Having been to the House of Fraser Manchester's Guerlain launch event of L'Art et la Matiere, I learnt that the points of departure for this exclusive line were to pay homage to the Guerlain classics, but in an almost "inverted" way, and to use a small number of the highest quality ingredients across the range. Well, in the respect of putting into practice a concept, I think Guerlain have got this spot on: the fragrances as a body index many of the classic Guerlains, but in original and provoking ways. It is hard to find common olfactory themes therein, but no matter: the vision is clear, as it the quality of the raw ingredients.
It's hard without further testing to say I prefer this that or the other of the line, but one thing is for sure: Tonka Imperiale is up there among the best. It is listed as a unisex, and I can imagine this working in the right attire and in certain surroundings, but let's face it: this is largely for the ladies. The gourmand aspects are to the fore in TI, and as you would expect, the voluptuous vanillic and biscuity accords are highlighted. However, there is also an incense note that adds a slight edge of smoky austerity. I struggle to detect any tobacco on skin, although this was more evident in testing in other media - perhaps a shame, as this probably rules me out of the market for it personally.
But beyond that, a definite modern classic and surely something that would suit the majority of women. I'm now the proud owner of a 5ml decant thanks to the kind people at HoF, and my concern is now how best to use it.
This is certainly a gourmand. It opens with strong vanilla/tonka and almonds. There is a crayon-amber note strong on application also. There are some spices, hiding in the background poking their heads out occasionally. It is fairly linear and probably not a hot/humid summer fragrance.
Opens with lilies and the ocean. algae helps with the oceanic theme. I wish I knew the aroma chemicals that Guerlain and Bond use to make this, and Fire Island smell exactly like Coppertone sun-tan lotion. It's a scent that has been around for years and brings great memories of the past, wear it on your night-out to the seafood restaurant on your beach vacation.
03rd August, 2016 (last edited: 09th September, 2016)
Delicious gourmand, with a deceptively complex structure. Repeat wears bring out incense, tobacco, rosemary. Of course, the ultra-rich and refined almond/tonka notes on top are the real star of the show.
Wear it only when you want beautiful, rich strangers to ask you to run away and live a life of luxury and indulgence together.
One of the most guaranteed sexy fragrances I've ever found. A sheer delight every time.
Tonka Imperiale is among the most-hyped contemporary fragrances so it's difficult to manage expectations. I find it pleasing but not overwhelming in terms of projection, and very agreeable in that it walks the sweet/masculine balance very well, making it effectively unisex.
Tonka, vanilla, and nuts are the main notes, with some subservient tobacco and incense in the base. Beyond that, opinions vary on which notes factor in most, lending credence to the notion that it's a complex fragrance that goes in many different directions. I get incense, and a little tobacco, with the herby notes evident throughout (like jasmine). Apart from the more citrus-heavy opening, I didn't experience a lot of evolution on my skin, which isn't bad, since the scent is quite pleasant.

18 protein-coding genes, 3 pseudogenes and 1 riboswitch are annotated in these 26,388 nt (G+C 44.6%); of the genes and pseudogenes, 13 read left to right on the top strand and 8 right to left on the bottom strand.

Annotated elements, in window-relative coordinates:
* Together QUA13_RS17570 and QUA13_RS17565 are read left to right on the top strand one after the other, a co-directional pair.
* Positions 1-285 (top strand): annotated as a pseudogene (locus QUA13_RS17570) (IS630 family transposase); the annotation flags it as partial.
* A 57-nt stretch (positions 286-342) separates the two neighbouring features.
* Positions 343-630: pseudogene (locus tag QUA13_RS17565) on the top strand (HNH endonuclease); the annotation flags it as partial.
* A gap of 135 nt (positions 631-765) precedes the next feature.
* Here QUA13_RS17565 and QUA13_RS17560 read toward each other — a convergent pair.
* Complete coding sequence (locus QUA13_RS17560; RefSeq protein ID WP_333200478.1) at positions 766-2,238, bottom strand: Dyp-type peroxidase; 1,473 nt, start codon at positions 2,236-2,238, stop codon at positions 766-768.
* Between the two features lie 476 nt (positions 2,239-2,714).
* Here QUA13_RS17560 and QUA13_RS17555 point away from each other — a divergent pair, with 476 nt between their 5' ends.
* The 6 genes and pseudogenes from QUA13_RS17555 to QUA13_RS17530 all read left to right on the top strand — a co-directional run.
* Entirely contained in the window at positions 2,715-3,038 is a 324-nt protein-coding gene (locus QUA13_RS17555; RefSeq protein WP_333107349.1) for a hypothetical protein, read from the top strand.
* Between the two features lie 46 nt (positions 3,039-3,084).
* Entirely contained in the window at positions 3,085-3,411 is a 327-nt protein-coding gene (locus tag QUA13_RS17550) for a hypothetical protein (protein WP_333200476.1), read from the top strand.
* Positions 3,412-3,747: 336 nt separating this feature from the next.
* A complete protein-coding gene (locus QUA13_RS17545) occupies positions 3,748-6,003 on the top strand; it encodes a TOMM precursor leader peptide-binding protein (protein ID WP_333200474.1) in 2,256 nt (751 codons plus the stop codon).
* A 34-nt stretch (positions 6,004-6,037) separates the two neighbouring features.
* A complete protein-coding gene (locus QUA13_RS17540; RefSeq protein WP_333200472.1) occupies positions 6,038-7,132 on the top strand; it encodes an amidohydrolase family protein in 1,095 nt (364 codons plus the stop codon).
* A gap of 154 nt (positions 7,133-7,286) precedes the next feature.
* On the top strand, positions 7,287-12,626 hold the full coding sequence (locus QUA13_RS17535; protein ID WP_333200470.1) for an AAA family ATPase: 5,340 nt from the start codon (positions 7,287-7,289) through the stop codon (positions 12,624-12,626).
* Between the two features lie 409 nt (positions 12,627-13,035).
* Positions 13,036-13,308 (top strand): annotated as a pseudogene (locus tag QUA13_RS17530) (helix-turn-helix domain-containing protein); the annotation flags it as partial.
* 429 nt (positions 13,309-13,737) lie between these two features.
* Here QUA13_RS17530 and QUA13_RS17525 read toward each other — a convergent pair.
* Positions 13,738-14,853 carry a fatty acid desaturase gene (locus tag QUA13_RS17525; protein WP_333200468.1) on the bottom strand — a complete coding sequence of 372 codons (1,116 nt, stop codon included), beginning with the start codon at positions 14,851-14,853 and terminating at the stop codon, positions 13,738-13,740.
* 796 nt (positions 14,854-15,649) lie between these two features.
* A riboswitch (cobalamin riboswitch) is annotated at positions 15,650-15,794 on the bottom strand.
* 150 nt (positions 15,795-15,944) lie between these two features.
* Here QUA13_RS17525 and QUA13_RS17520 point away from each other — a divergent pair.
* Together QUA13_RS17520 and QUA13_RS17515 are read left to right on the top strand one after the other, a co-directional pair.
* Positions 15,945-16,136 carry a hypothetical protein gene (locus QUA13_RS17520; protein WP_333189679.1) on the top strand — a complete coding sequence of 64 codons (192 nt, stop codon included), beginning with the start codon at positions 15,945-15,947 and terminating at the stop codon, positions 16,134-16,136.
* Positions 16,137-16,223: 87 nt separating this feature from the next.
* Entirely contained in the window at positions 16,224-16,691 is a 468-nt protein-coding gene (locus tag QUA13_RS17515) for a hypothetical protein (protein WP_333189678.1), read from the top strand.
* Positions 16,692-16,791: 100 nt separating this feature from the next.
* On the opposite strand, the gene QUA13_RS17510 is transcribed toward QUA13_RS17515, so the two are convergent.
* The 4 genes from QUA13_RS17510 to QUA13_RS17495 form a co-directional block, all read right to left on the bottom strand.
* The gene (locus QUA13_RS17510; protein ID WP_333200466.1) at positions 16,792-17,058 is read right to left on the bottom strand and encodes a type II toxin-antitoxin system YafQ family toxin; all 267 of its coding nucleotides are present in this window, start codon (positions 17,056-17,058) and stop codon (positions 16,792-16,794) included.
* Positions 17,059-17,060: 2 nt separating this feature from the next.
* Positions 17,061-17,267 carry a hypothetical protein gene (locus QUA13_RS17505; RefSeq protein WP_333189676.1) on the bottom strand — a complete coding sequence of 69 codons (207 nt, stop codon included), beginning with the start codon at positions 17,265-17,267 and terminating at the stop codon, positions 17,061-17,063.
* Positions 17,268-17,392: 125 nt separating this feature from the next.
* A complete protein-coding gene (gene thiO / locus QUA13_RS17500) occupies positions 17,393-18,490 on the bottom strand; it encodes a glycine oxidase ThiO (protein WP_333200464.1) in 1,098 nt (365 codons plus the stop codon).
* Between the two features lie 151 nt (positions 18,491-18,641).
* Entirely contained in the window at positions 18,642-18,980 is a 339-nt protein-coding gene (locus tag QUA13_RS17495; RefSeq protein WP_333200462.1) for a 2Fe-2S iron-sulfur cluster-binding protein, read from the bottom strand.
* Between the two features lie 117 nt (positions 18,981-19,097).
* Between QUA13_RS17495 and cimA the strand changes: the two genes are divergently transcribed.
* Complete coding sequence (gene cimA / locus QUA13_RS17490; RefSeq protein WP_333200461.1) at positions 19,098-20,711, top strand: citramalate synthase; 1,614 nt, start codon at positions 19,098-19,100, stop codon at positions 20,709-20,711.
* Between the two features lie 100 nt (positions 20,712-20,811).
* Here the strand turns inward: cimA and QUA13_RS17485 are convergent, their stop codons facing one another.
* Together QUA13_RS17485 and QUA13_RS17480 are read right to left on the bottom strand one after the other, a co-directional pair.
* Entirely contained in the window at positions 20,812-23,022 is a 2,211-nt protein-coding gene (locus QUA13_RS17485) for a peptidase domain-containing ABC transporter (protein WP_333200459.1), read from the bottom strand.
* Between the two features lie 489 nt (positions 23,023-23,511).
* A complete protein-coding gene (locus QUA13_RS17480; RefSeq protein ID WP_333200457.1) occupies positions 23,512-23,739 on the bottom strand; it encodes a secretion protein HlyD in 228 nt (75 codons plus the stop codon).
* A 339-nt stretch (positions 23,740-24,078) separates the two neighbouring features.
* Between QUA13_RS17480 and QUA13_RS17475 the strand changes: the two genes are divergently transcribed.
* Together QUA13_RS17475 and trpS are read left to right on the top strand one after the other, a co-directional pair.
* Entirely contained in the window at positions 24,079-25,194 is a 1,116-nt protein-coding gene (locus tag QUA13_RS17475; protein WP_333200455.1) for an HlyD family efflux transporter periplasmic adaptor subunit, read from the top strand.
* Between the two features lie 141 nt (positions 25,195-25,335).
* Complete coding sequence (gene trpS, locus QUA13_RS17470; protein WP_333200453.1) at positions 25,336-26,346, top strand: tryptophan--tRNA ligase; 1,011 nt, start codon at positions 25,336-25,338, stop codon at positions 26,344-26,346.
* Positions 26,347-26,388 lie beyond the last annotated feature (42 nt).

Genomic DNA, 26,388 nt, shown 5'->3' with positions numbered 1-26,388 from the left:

The sweet incense aspect reminds me of Imaginary Authors' Memoirs of a Trespasser, though Tonka Imperiale rings more formal, perhaps due to the sharpness of the bergamot and jasmine.
Projection is good but not great for an EDP (the Guerlain name, and price at $260 for 75ml, make me yearn for a little more, even if not up to the Tom Ford power house stratum), but longevity is pretty strong at 8+ hours, hardly weakened by a shower in the middle.
Certainly worth of much of its attention (though I'd argue not all), Tonka Imperiale provides a great balance that, while leaning toward cold weather slightly, seem so to me to have year-round and both formal/fun versatility.
9 out of 10
08th April, 2015 (last edited: 15th March, 2016)
Some perfumes go: ‘Oh you poor thing, come rest your head on my ample and soft bosom,’ and then they enfold you and are sweet and gentle, and the troubles of the world ease a bit. Please imagine it, if you haven’t had the experience, because that is the best way I could think of describing Tonka Imperiale’s influence. It’s a kind perfume, and, as the world should know by now, kindness is much sexier than all the huffpuff one usually gets sold.
Thierry Wasser has done justice to the star of his creation; here tonka reveals its essential warmth and cherry tobacco allure. Curiously the vanillic tones are downplayed here but they’re not missed. The density characteristic of tonka’s odour profile is also absent but such richness would have been overbearing, as there are other powerful players here. Striking among them are nectarous notes: jasmine is mentioned in the official list but here it imparts more honey than a floral accent, and there’s some jammy fruit in shades of cherry and raspberry.
Subtle balancing accents of bitter almonds and green wood unobtrusively play their part, but on my skin Tonka Imperiale is a ‘come and bite me’ gourmand. It’s a genre I’m not particularly enamoured of but this is an example with great generosity of spirit rather than the usual brashness. The finish is creamy, mousse-like. I rest my head on its warm and inviting bosom.
I am less keen on Tonka Imperiale a few hours in, when the notes blend a bit too much and a formless, sweet, almondy cloud takes over. It’s still got a surface finesse, but much of the character is gone.